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Food glossary

Squash

Squash

Squashes are available in a wide variety of weird and wonderful shapes, sizes and colours from the familiar pumpkin to the more exotic spaghetti squash. Choose squashes that feel firm and dense not hollow. The beauty of squashes is that all types whatever their size or shape can be used in any recipe in place of another (with the exception of spaghetti squash).

To store: Keep in a cool, dry place for up to 1 month.

Butternut squash

With a slightly sweet, buttery flavour and a firm texture this golden-orange fleshed variety is a popular choice. It has a pale creamy brown skin and is a similar shape to a rounded pear, butternut squash are 15-20 cm long.

Uses: Suitable for baking, roasting or boiling and mashing. Delicious in soups and risottos. Puréed butternut squash make a delicious baby food.

To prepare: Peel, remove the seeds and chop into chunks for boiling and roasting. For baking, leave whole and simply wash and pierce the flesh with a sharp knife.

To cook: Boil cubed butternut squash for 15-20 minutes or until tender. Roast chunks for 40-50 minutes at 200°C, gas mark 6, drizzled with olive oil. To bake a whole squash, cook for 1-11/2 hours at 200°C, gas mark 6 or until tender, peel and discard the skin and seeds and cut into chunks to add to dishes.

Acorn squash

A dark green variety about 15-20 cm long, so called because of its similarity in shape to the acorn. It has a subtle chestnut flavour and the flesh is edible.

Uses: In soups, stews and simply boiled as an accompanying vegetable.

To prepare: Halve and deseed before baking.

To cook: To bake, season well and bake the two halves at 190°C, gas mark 5 for 40-50 minutes or until tender. To boil, peel, deseed and chop, cook in a pan of boiling water for 15-20 minutes or until tender.

Gem squash

One of the smallest members of the squash family, gem squashes are about the size of an onion. They are dark green in colour and are just the right size for stuffing.

Uses: Stuff whole gem squash with chopped vegetables and cooked rice. Or quarter and roast with thyme and serve with pork or slice and grill with butter, brown sugar and cinnamon.

To prepare: Wash and remove the top and deseed. Leave whole or slice or quarter - gem squash do not need to be peeled.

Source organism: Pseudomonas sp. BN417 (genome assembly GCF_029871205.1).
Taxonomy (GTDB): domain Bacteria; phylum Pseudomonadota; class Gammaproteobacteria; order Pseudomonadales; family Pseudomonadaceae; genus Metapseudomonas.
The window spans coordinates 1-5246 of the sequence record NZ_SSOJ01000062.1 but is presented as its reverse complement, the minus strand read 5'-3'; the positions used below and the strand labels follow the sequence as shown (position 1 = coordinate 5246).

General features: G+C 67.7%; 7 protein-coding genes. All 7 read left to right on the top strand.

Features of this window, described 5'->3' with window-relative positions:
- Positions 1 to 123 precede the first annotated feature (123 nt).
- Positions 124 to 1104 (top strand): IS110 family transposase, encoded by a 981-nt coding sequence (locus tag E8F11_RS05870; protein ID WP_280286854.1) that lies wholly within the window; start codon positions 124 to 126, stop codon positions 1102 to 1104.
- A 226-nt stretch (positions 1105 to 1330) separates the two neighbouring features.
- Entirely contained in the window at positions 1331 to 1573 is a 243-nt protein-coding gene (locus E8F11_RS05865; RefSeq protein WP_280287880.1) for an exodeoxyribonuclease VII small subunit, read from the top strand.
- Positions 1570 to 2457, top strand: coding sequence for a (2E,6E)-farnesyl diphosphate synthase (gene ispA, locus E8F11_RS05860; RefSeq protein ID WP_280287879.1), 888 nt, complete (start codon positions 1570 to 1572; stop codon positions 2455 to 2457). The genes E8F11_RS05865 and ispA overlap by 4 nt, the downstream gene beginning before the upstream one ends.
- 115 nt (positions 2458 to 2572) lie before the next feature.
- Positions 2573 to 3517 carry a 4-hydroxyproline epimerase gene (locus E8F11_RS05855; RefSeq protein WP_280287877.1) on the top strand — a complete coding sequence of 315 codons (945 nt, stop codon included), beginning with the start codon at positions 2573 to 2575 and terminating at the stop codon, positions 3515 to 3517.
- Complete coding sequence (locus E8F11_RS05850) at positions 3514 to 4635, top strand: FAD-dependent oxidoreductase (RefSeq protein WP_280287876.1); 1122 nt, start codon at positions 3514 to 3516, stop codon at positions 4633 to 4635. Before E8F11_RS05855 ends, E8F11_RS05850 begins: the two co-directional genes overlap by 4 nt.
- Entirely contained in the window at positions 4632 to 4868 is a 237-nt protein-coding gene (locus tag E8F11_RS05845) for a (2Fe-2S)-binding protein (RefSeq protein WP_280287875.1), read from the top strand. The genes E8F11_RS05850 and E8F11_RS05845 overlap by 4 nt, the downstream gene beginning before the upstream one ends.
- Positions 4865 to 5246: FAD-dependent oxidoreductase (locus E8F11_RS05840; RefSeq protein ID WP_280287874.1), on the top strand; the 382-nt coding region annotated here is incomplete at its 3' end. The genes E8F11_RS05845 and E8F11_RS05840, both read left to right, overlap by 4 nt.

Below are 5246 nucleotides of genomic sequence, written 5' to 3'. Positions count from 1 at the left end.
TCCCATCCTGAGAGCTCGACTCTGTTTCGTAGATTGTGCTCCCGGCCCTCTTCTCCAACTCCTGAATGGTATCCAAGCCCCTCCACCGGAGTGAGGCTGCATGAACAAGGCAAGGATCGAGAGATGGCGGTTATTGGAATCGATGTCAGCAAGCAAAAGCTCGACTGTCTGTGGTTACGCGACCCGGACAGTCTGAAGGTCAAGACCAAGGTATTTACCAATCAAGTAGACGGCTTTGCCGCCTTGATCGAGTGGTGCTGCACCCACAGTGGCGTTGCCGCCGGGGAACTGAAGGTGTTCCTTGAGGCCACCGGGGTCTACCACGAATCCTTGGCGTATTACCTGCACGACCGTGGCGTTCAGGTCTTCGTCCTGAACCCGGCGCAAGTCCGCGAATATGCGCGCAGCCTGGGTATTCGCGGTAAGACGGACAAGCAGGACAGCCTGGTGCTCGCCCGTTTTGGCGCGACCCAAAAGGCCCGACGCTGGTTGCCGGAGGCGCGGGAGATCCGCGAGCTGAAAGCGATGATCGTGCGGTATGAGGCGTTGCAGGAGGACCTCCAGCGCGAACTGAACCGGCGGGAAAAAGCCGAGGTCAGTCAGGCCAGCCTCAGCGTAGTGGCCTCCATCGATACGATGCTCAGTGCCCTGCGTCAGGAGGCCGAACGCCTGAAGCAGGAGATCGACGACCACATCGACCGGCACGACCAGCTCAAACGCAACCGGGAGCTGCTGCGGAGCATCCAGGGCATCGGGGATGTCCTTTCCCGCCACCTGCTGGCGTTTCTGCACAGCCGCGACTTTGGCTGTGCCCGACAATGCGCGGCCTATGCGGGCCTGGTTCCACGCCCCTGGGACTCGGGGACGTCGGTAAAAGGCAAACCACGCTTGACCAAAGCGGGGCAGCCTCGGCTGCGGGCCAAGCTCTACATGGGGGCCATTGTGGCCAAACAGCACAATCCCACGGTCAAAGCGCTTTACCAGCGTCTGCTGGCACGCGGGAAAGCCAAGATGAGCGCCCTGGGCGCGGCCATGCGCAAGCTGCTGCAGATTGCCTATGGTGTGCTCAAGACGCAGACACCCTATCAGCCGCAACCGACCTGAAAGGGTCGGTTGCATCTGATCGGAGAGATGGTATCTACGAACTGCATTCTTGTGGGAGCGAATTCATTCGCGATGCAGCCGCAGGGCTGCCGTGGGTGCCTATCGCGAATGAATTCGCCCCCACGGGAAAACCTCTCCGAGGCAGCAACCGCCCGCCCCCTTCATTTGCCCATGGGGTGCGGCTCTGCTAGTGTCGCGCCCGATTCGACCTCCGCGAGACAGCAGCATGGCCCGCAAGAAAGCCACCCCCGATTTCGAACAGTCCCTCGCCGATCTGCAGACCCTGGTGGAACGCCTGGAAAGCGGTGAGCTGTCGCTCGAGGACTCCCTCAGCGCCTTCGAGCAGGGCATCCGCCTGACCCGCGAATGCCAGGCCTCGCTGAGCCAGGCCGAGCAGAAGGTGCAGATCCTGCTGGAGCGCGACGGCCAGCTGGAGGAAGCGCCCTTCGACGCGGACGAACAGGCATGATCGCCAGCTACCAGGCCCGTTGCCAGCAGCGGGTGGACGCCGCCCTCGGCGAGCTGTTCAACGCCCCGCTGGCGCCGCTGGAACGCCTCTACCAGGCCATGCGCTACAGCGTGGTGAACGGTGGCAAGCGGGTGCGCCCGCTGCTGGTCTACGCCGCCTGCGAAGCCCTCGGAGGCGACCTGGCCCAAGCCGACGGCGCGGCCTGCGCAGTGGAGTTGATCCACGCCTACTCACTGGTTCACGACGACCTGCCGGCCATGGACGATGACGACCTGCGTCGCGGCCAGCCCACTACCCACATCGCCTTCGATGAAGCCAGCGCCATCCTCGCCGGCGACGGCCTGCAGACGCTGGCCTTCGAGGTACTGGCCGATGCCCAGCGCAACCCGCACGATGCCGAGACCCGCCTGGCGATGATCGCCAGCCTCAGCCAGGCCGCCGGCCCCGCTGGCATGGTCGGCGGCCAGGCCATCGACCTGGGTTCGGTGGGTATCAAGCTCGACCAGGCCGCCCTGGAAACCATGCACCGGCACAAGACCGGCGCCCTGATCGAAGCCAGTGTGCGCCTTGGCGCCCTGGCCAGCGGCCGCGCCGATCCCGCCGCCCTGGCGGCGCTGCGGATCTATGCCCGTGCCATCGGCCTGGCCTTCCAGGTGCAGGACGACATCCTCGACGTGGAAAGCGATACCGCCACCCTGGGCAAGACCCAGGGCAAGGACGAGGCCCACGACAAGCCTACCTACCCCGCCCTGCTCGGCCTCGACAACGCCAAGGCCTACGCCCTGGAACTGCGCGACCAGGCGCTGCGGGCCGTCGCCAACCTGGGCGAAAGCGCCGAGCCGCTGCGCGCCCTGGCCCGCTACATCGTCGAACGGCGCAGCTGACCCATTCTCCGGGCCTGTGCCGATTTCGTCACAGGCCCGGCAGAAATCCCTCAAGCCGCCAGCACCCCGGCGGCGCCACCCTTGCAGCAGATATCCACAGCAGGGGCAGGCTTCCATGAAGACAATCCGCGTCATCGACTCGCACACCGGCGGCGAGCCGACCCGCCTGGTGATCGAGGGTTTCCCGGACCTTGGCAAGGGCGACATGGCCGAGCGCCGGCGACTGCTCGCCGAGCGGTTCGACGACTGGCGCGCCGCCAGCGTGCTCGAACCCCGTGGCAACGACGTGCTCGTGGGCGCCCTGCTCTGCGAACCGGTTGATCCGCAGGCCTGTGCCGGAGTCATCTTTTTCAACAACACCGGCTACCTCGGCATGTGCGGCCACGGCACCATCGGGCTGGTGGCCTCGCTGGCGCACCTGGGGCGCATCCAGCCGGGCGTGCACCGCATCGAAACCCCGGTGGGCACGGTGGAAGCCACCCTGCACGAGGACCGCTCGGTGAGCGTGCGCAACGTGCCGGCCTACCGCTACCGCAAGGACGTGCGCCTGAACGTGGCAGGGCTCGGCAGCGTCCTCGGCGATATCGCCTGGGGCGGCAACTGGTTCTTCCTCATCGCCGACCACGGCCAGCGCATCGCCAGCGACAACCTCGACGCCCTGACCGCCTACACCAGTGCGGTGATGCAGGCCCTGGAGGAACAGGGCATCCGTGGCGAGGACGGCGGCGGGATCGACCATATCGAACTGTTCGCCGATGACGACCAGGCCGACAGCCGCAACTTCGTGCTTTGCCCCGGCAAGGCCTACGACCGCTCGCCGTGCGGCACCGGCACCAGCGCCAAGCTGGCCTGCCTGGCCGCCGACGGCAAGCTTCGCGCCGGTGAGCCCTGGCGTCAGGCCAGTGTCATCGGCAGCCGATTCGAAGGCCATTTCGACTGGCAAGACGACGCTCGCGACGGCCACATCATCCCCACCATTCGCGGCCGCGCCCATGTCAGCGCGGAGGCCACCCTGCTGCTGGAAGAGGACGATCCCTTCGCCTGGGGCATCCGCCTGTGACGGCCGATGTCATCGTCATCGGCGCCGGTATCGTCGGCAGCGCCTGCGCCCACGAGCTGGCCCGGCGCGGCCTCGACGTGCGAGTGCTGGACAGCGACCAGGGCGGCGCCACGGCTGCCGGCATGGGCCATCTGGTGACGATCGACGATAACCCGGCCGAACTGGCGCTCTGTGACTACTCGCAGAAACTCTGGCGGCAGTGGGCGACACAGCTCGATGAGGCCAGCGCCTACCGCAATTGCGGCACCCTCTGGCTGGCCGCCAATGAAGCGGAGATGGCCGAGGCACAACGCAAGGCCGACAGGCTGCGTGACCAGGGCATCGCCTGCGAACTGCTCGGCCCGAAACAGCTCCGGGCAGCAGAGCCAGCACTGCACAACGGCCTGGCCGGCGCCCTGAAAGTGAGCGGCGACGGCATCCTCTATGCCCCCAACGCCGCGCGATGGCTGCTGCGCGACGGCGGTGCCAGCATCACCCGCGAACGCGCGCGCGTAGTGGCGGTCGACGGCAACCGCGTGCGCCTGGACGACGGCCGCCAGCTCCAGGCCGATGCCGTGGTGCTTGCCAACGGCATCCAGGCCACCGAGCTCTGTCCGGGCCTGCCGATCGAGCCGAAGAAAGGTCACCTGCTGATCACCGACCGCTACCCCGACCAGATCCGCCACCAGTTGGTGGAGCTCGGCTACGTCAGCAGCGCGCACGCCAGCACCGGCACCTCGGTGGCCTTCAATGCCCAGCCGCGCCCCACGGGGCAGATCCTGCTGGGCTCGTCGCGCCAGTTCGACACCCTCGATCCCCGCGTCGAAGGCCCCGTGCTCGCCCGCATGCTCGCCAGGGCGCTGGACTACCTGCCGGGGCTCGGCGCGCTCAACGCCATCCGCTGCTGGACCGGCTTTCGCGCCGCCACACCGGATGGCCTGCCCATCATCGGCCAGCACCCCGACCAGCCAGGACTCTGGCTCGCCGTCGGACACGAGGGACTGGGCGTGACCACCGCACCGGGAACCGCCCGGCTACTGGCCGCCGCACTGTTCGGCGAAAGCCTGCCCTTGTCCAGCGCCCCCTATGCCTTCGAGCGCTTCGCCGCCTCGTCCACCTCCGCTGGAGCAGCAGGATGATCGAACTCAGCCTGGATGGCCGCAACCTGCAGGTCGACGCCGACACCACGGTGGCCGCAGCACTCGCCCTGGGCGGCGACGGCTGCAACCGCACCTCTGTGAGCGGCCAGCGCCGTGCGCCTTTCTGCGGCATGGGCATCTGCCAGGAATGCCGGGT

To cook: Boil whole, prepared squash for 20-30 minutes or until tender. Bake stuffed squash for 1 hour at 200°C, gas mark 6 or until tender. Roast sliced gem squash for 30-40 minutes at 200°C, gas mark 6, drizzled with olive oil and thyme.

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Kabocha squash

A medium-sized dark green variety, kabocha squash have a softish texture.

Uses: Ideal for soups, roasting, puréeing or as a pie filling. Particularly good served with ginger or orange juice or zest as flavourings.

To prepare: Peel, deseed and dice before cooking.

To cook: Boil diced kabocha squash in salted water for 8-10 minutes or until tender. Roast for 40-50 minutes at 200°C, gas mark 6 until tender.

Onion squash

A large orange onion-shaped squash this variety has deliciously soft melt-in-the-mouth flesh.

Uses: In soups, bakes and risottos, also delicious roasted, especially with other varieties of squash.

To cook: Cook with chilli or cheese for a delicious flavour.

To prepare: Cut into chunks and cook as desired (the skin does not need to be removed).

To cook: Boil chunks for 8-10 minutes or until tender. Roast chunks for 40-50 minutes at 200°C, gas mark 6 until tender.

Pumpkin

Most often associated with lanterns at Hallowe'en, pumpkins have a sweet, honey flavour and they are especially popular in North America. When choosing a pumpkin, it should have a smooth skin and be firm to the touch. Smaller pumpkins contain more flesh and are best for eating.

Uses: In pies, soups and breads.

To prepare: Peel and cut into large pieces and remove the seeds.

To cook: Cook in boiling water for 15-20 minutes or until tender.

Spaghetti squash

Named after the yellowy flesh which separates into strands when cooked, the flesh of this squash has a very different appearance to the other varieties.

Uses: Suitable for boiling or baking. The flesh of spaghetti squash can be used in the same way as pasta and can be served with a sauce. It can also be served cold as a salad with green beans and dressed with toasted sesame oil and rice wine vinegar.

To prepare: Cut in half lengthways and remove the seeds before cooking, or wash and prick the skin to bake whole.

To cook: Boil for 20-30 minutes or until the flesh is tender and has the appearance of spaghetti. Bake for 40-60 minutes at 200°C, gas mark 6 or until tender, scoop out the seeds and use a fork to fluff up and remove the strands.

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